History 4698


January 31, 2002

I. The United States and the Mexican Revolution

1. The Mexican Revolution (Mexican background—politics and international relations; Diaz, the US, Europe, and the onset of revolution; causes of revolution—domestic and international, political or economic?; Madero and the United States; UK, Germany, and foreign intrigue; Taft and Henry Lane Wilson; coup and US response; what did the US want?; who in the US was making policy?; why did Taft not extend recognition?)

2. Wilson and Mexico (Mexico, $Diplomacy, and the 1912 election; historiographical debate: Clements vs. Smith—what was WW’s attitude toward international revolution?; determining the US interest in the revolutionary environment; Huerta’s political and economic choices; the US and the Constitutionalists—internal divisions Mexico, Wilson’s diplomatic strategy)

3. Denouement (Veracruz and the US constitutional debate; conservatives and protecting US nationals; the left and anti-imperialism; the long-term effects: role of force, redefining US interests, US and overseas private enterprise)

II. Debating War

1. The Outbreak of War (the European alliance system and the US; war tactics and US interests—loans, commerce; Wilson and domestic consensus; Lusitania, Sussex, and the resignation of Bryan; attacks by TR and Lodge; the war and domestic opinion)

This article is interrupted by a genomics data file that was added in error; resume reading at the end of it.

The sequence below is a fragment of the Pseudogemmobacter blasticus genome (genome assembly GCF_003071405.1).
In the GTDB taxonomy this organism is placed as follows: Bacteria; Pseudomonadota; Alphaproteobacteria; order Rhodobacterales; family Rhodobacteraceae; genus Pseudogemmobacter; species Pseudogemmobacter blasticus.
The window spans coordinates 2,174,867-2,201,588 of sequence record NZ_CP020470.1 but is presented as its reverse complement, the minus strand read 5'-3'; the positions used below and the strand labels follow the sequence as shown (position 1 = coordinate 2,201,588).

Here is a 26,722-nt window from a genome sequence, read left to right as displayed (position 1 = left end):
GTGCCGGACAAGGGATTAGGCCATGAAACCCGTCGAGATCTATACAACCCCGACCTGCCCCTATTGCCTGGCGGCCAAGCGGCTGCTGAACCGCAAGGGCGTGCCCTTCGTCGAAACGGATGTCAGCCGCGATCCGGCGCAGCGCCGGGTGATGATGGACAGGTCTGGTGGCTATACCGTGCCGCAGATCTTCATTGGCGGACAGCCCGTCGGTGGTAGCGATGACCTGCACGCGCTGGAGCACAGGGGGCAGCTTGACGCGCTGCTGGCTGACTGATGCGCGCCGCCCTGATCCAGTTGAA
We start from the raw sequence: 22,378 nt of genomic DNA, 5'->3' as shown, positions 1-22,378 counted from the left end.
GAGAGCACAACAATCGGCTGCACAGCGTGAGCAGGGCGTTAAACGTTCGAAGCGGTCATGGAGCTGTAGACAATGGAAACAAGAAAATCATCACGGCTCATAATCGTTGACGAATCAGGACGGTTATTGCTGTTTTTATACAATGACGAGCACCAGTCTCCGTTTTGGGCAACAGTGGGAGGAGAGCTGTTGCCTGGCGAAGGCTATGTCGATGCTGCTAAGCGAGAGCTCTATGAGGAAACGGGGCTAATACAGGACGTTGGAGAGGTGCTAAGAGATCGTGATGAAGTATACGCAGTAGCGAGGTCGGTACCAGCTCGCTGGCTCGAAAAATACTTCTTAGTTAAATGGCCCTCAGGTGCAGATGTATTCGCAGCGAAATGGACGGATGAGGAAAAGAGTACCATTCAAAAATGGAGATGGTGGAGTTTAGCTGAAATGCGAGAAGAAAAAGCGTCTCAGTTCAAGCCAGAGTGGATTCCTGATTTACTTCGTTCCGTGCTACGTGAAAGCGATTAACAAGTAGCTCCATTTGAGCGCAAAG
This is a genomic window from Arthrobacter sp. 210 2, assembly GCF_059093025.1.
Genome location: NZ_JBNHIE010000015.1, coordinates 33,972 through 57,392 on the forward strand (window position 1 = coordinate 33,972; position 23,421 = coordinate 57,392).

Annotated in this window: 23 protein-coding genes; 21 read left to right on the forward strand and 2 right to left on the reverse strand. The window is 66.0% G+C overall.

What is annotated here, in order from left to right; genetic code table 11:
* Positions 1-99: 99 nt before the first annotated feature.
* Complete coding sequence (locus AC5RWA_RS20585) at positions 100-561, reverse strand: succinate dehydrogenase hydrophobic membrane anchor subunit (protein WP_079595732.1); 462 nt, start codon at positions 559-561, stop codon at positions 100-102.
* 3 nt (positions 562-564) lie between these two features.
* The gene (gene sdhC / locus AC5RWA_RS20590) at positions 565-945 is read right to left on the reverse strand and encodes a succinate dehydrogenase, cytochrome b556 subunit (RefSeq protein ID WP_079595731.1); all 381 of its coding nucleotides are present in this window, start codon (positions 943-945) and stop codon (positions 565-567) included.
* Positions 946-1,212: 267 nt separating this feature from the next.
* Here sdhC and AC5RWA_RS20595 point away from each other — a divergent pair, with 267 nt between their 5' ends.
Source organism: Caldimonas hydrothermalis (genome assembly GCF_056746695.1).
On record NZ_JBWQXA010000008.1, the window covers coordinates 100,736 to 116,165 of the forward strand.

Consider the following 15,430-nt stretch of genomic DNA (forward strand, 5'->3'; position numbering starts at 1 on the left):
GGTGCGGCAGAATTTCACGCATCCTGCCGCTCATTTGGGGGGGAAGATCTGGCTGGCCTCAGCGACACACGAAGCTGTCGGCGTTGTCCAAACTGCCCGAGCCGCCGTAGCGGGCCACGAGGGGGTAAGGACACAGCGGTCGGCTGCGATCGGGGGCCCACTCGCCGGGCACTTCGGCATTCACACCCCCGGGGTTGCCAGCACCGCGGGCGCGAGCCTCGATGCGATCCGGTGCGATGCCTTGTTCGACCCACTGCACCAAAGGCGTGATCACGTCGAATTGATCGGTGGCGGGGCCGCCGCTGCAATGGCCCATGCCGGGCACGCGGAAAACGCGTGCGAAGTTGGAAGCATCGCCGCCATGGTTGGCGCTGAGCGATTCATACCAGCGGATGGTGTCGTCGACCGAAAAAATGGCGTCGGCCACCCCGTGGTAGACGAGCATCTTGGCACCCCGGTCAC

2. Latin America and the Contradictions of Wilsonianism (the Pan-American Pact and the promise of internationalism; the Mobile address and Wilsonianism; the strategic realities of the Caribbean Basin; Wilson, the Navy, and race; intervention; Dominican Republic and the breakdown of customs receivership; origins of Dominican nationalism; intervention and US public opinion)

3. The Issues (the preparedness debate: Plattsburgers, progressivism, and military efficiency, peace progressives and traditional anti-militarism, Wilson and bureaucratic pressure, domestic pressure groups—AUAM, WILPF; war aims: concept of league of nations, LEP vs. progressive internationalists, US as revolutionary power, significance of Wilson—Peace without Victory, transnational coalition)

Reminder that M-Z have the caucus question for next class, when we continue our examination of Wilson.

Also, articles on foreign affairs, updated daily, are at:


Bruce Calder, The Impact of Intervention

Kendrick Clements, The Presidency of Woodrow Wilson

Friedrich Katz, The Secret War for Mexico

Arthur Link, Woodrow Wilson and the Progressive Era

Hans Schmidt, The United States Occupation of Haiti

Robert Freeman Smith, The United States and Revolutionary Nationalism in Mexico

William Widenor, Henry Cabot Lodge and American Foreign Policy